Company Profile

Iris Automation

Makes software that allows autonomous drones to "see" where they're flying and avoid obstacles.

Iris Automation co-founders Alexander Harmsen (left) and James Howard.
Industry
Logistics & Transportation
Year Founded
2015
Company Size
11-50 employees
Data as of Publication on Apr 18, 2018
Company Description

Alexander Harmsen has been interested in aviation since he was a teenager. "I got my pilot's license before I even got my driver's license," says Harmsen, who was 17 when he started flight training. Now, along with his college friend James Howard, he wants to help drones pilot themselves, without humans having to dictate every move. Their company, Iris Automation, uses the same technology that's propelling driverless cars--and they think it'll be revolutionary for a variety of industries. 

One current use-case is inspecting railway lines for targeted maintenance. Harmsen says that the company has roughly two dozen clients in five countries. Due to strict regulations, "every single drone that's flown right now has to have a pilot and a visual observer with their hands on some sort of remote control," which limits the drone's flight to about a mile. That changes when you have a full-fledged "sense and avoid" system like the one Iris Automation is building. --Sonya Mann

MeritHall

A staffing company that supplies carpenters, general and demolition laborers, landscapers, and snow removal personnel.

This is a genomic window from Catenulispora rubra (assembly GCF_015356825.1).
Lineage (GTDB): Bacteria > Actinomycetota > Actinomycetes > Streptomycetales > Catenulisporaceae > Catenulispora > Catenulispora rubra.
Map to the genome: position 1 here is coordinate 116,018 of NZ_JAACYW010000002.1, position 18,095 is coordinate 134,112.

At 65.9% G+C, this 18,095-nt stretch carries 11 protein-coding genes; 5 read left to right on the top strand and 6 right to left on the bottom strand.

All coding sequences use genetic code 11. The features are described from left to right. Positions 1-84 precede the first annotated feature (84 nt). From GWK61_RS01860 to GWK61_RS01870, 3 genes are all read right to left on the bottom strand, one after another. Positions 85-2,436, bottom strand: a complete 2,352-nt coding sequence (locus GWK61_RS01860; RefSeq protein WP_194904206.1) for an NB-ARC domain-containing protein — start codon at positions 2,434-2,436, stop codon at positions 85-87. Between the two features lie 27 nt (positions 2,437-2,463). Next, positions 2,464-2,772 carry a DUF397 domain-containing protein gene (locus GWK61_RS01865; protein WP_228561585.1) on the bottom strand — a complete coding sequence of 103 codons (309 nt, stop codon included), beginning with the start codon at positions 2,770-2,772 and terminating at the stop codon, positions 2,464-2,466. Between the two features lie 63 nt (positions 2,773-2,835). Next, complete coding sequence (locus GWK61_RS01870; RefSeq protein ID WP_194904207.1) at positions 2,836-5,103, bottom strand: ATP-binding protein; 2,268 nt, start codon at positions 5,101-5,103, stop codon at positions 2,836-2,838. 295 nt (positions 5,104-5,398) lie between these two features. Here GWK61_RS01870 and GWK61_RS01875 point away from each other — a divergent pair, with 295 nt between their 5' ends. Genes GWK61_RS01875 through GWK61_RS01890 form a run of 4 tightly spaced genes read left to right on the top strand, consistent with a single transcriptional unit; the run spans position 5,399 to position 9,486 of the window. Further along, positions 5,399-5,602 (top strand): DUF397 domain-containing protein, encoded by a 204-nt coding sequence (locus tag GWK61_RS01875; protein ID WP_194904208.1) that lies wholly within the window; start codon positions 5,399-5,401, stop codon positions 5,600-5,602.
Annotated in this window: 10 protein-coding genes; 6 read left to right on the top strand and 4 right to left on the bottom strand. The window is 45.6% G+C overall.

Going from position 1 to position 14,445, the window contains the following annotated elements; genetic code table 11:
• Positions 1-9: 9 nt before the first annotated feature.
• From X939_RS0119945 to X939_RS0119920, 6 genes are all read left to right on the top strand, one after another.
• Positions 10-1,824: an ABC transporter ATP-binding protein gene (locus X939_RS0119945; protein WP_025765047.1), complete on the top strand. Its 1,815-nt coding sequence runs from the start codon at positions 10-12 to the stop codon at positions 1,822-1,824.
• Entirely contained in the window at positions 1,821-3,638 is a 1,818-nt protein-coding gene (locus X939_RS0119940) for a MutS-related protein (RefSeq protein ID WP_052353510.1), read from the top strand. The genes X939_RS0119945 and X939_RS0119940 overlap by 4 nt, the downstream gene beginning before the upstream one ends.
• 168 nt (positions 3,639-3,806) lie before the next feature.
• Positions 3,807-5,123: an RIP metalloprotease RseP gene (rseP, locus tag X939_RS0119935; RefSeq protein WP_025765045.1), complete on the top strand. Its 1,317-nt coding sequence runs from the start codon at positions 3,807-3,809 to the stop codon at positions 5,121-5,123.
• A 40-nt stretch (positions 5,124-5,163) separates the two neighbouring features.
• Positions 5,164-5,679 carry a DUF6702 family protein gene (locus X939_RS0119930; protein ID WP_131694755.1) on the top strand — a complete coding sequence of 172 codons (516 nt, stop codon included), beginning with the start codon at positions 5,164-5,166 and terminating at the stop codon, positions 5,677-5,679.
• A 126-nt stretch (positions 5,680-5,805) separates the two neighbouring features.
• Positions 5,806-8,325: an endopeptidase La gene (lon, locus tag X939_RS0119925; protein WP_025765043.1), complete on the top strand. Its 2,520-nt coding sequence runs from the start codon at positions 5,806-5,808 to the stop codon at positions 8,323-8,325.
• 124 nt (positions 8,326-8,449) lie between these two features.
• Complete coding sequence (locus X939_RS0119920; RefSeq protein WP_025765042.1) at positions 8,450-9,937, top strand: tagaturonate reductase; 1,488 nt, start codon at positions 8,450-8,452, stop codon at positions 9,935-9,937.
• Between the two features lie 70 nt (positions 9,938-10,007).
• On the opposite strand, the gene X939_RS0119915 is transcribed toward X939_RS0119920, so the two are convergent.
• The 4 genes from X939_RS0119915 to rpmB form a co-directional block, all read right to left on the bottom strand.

3-Year Growth
2,443%
Industry
Construction
Leadership
Alex Riley
Year Founded
2011
Company Size
201-500 employees
Inc. 5000 Rankings
No. 165 (2015)
Twitter
Data as of Publication on Apr 18, 2018
Company Description

In the spring of 2010, Alex Riley was working a construction project in Detroit and discovered that not all laborers are suited for the same tasks. “We had a labor force of 150 demolition employees,” he recalls, “but we were supposed to be doing a residential rehabilitation--carpentry, plumbing, roofing, masonry.” After a frustrating experience trying to recruit workers, Riley--along with co-founders Patrick Beal and Paul Kaser—built a staffing website, billing it as “LinkedIn for contractors.” Now, besides connecting talent to local employers, MeritHall and its affiliate companies find road salt for clients, offer facility management and vocational training services, and provide management consulting--all the while helping to revitalize the Motor City. “We really focused on getting Detroiters to work Detroit jobs,” Riley says. --Zoë Henry

Mixpanel

Mixpanel founder Suhail Doshi.
Industry
IT Services
Year Founded
2019
Company Size
201-500 employees
Data as of Publication on Apr 18, 2018
Company Description